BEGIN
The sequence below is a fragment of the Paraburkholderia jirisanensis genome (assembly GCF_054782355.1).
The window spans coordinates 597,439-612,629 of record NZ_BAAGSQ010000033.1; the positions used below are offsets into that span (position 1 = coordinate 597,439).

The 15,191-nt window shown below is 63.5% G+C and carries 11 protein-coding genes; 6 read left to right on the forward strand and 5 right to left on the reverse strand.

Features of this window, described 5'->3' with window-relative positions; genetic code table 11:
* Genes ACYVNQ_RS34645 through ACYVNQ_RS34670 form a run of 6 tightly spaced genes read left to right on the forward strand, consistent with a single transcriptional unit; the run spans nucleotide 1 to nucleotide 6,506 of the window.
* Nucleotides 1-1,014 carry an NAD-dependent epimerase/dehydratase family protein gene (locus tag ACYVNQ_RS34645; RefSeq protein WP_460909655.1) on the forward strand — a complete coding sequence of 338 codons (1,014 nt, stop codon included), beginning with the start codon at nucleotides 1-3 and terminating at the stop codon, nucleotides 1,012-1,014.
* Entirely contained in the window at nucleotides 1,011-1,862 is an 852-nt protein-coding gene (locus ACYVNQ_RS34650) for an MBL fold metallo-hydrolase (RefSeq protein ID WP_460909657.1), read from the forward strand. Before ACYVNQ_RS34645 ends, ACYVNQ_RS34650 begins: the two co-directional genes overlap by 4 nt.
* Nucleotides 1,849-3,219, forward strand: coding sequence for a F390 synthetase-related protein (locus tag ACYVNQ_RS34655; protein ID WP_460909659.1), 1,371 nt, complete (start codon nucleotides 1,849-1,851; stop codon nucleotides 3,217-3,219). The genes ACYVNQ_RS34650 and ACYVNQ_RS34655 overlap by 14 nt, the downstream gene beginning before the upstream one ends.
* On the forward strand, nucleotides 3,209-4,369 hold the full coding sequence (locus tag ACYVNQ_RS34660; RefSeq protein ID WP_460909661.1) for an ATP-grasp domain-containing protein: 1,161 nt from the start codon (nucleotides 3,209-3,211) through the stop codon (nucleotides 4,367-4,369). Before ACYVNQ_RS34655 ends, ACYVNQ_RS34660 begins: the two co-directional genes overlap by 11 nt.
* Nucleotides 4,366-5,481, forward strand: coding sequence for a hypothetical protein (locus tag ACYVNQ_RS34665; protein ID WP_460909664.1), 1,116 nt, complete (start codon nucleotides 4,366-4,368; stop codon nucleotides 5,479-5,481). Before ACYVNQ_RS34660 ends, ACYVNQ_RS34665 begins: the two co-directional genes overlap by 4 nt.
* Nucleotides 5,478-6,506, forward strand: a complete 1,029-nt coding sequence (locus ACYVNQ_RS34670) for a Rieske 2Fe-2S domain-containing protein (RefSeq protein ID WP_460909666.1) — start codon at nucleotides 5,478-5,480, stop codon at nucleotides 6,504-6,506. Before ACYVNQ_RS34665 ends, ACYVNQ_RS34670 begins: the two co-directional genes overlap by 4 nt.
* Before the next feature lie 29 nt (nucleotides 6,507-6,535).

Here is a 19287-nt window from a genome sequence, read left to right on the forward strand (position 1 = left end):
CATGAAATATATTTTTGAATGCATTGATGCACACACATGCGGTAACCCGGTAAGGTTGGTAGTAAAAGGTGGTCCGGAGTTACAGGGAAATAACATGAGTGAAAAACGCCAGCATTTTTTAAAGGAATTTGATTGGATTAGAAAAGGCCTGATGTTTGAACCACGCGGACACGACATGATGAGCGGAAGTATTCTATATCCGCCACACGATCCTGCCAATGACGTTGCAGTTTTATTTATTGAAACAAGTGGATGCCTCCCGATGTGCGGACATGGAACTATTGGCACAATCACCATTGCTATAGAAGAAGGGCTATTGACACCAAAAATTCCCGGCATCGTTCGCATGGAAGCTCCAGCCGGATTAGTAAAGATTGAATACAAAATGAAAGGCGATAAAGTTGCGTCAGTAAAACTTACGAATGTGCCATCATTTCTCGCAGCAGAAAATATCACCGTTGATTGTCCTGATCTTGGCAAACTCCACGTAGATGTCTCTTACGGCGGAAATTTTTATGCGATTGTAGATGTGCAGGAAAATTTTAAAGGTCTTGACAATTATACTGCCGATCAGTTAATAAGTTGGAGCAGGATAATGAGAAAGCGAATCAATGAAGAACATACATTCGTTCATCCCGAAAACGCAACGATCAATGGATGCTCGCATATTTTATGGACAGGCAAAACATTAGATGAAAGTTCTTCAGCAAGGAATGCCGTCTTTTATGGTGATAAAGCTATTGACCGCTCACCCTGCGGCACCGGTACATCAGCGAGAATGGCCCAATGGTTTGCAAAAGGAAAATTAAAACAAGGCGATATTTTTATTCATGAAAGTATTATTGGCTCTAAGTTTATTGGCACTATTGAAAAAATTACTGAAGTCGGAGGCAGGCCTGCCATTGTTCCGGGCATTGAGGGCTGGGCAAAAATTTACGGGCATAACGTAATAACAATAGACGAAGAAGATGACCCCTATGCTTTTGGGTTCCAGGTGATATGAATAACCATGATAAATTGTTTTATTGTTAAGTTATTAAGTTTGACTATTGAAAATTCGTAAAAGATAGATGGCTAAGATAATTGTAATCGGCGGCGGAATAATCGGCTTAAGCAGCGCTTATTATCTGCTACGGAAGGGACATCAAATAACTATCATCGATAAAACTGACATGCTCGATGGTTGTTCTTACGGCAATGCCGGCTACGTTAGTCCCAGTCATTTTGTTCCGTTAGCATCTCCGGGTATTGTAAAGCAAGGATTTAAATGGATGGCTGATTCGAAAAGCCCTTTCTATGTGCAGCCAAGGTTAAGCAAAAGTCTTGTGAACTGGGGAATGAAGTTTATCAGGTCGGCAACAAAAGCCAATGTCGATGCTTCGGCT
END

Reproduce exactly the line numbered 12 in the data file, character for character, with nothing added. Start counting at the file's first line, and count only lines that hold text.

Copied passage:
* Before the next feature lie 29 nt (nucleotides 6,507-6,535).